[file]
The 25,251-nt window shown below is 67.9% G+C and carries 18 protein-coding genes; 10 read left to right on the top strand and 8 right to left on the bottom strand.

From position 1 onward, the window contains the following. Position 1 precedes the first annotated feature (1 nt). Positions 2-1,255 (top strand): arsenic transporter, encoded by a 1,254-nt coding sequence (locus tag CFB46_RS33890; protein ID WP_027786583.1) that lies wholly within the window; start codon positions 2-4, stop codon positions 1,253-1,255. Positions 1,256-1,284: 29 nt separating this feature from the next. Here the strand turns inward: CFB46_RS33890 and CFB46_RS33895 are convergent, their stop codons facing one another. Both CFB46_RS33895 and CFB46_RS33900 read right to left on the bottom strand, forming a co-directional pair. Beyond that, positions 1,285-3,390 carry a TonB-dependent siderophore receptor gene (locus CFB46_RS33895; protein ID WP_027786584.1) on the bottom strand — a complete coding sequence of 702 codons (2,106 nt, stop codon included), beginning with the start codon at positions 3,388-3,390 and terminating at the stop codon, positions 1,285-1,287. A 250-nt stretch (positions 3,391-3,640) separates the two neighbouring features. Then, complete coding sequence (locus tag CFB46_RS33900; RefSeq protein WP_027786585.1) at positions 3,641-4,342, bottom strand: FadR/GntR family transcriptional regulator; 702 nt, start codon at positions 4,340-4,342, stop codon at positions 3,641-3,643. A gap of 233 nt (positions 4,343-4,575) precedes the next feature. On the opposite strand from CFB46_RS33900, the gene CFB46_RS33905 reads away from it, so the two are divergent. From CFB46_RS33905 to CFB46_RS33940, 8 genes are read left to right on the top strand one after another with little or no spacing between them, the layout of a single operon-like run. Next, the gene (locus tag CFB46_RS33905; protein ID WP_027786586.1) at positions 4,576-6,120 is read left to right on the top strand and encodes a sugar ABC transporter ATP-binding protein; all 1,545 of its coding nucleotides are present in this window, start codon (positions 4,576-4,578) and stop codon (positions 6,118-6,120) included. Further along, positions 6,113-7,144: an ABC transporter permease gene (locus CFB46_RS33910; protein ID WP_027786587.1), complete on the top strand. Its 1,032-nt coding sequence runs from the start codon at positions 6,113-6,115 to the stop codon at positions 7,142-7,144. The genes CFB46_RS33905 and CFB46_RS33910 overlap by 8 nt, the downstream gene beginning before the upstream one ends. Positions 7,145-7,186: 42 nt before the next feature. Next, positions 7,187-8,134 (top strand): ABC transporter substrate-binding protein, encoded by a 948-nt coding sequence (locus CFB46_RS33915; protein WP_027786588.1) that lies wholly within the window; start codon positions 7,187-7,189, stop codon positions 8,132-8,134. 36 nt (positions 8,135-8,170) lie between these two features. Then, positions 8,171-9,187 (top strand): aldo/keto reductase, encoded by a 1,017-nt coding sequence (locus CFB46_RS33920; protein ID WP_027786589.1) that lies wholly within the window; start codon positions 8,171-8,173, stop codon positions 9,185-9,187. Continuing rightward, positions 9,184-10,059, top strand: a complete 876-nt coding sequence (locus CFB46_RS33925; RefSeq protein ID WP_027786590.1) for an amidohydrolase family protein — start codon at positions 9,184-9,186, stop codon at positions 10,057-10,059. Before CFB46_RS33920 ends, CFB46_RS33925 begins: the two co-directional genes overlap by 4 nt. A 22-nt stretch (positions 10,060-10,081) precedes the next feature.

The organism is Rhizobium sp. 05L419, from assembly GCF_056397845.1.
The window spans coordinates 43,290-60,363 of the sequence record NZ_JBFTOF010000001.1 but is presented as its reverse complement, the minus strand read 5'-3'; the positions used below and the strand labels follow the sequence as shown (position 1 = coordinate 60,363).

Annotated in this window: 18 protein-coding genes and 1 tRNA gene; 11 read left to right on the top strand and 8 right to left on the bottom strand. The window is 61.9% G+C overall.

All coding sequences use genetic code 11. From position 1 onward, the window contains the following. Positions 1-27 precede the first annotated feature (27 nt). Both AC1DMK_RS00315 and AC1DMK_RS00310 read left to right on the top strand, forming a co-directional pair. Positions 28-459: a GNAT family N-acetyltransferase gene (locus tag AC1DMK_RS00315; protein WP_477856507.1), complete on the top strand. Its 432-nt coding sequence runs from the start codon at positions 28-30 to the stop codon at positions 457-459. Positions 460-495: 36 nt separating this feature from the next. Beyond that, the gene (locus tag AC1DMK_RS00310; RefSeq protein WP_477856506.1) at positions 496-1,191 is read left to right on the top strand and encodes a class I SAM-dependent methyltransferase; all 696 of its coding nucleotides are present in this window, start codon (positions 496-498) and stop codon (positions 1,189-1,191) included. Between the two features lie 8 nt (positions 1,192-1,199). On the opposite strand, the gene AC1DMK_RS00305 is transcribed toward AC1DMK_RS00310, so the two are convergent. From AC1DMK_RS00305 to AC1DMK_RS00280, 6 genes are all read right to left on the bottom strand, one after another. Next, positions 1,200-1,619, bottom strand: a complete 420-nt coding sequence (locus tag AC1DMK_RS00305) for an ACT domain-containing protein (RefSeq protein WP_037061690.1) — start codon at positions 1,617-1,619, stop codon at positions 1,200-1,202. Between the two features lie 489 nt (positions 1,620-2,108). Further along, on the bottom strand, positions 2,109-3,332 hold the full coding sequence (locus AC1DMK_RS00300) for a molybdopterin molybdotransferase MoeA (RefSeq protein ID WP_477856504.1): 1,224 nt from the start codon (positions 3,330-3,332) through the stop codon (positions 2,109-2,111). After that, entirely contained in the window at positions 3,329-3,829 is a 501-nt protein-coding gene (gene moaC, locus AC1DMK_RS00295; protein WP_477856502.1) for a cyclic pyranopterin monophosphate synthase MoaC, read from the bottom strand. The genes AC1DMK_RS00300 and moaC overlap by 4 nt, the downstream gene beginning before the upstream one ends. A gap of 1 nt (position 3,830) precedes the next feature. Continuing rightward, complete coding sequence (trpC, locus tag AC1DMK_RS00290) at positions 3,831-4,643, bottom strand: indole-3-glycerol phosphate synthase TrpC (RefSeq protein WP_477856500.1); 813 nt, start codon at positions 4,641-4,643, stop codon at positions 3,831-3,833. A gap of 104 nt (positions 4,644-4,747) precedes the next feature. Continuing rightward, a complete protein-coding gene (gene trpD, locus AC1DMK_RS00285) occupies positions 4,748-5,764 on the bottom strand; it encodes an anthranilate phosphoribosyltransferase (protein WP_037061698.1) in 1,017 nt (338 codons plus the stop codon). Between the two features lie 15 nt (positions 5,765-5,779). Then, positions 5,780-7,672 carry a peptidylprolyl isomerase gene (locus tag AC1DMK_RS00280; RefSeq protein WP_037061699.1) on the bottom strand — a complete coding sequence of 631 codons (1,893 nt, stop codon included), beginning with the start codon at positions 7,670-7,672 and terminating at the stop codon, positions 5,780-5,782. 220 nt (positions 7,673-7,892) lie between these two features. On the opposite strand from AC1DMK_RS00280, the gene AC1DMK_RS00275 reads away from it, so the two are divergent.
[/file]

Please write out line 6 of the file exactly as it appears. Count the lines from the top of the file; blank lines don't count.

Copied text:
All coding sequences use genetic code 11. From position 1 onward, the window contains the following. Positions 1-27 precede the first annotated feature (27 nt). Both AC1DMK_RS00315 and AC1DMK_RS00310 read left to right on the top strand, forming a co-directional pair. Positions 28-459: a GNAT family N-acetyltransferase gene (locus tag AC1DMK_RS00315; protein WP_477856507.1), complete on the top strand. Its 432-nt coding sequence runs from the start codon at positions 28-30 to the stop codon at positions 457-459. Positions 460-495: 36 nt separating this feature from the next. Beyond that, the gene (locus tag AC1DMK_RS00310; RefSeq protein WP_477856506.1) at positions 496-1,191 is read left to right on the top strand and encodes a class I SAM-dependent methyltransferase; all 696 of its coding nucleotides are present in this window, start codon (positions 496-498) and stop codon (positions 1,189-1,191) included. Between the two features lie 8 nt (positions 1,192-1,199). On the opposite strand, the gene AC1DMK_RS00305 is transcribed toward AC1DMK_RS00310, so the two are convergent. From AC1DMK_RS00305 to AC1DMK_RS00280, 6 genes are all read right to left on the bottom strand, one after another. Next, positions 1,200-1,619, bottom strand: a complete 420-nt coding sequence (locus tag AC1DMK_RS00305) for an ACT domain-containing protein (RefSeq protein WP_037061690.1) — start codon at positions 1,617-1,619, stop codon at positions 1,200-1,202. Between the two features lie 489 nt (positions 1,620-2,108). Further along, on the bottom strand, positions 2,109-3,332 hold the full coding sequence (locus AC1DMK_RS00300) for a molybdopterin molybdotransferase MoeA (RefSeq protein ID WP_477856504.1): 1,224 nt from the start codon (positions 3,330-3,332) through the stop codon (positions 2,109-2,111). After that, entirely contained in the window at positions 3,329-3,829 is a 501-nt protein-coding gene (gene moaC, locus AC1DMK_RS00295; protein WP_477856502.1) for a cyclic pyranopterin monophosphate synthase MoaC, read from the bottom strand. The genes AC1DMK_RS00300 and moaC overlap by 4 nt, the downstream gene beginning before the upstream one ends. A gap of 1 nt (position 3,830) precedes the next feature. Continuing rightward, complete coding sequence (trpC, locus tag AC1DMK_RS00290) at positions 3,831-4,643, bottom strand: indole-3-glycerol phosphate synthase TrpC (RefSeq protein WP_477856500.1); 813 nt, start codon at positions 4,641-4,643, stop codon at positions 3,831-3,833. A gap of 104 nt (positions 4,644-4,747) precedes the next feature. Continuing rightward, a complete protein-coding gene (gene trpD, locus AC1DMK_RS00285) occupies positions 4,748-5,764 on the bottom strand; it encodes an anthranilate phosphoribosyltransferase (protein WP_037061698.1) in 1,017 nt (338 codons plus the stop codon). Between the two features lie 15 nt (positions 5,765-5,779). Then, positions 5,780-7,672 carry a peptidylprolyl isomerase gene (locus tag AC1DMK_RS00280; RefSeq protein WP_037061699.1) on the bottom strand — a complete coding sequence of 631 codons (1,893 nt, stop codon included), beginning with the start codon at positions 7,670-7,672 and terminating at the stop codon, positions 5,780-5,782. 220 nt (positions 7,673-7,892) lie between these two features. On the opposite strand from AC1DMK_RS00280, the gene AC1DMK_RS00275 reads away from it, so the two are divergent.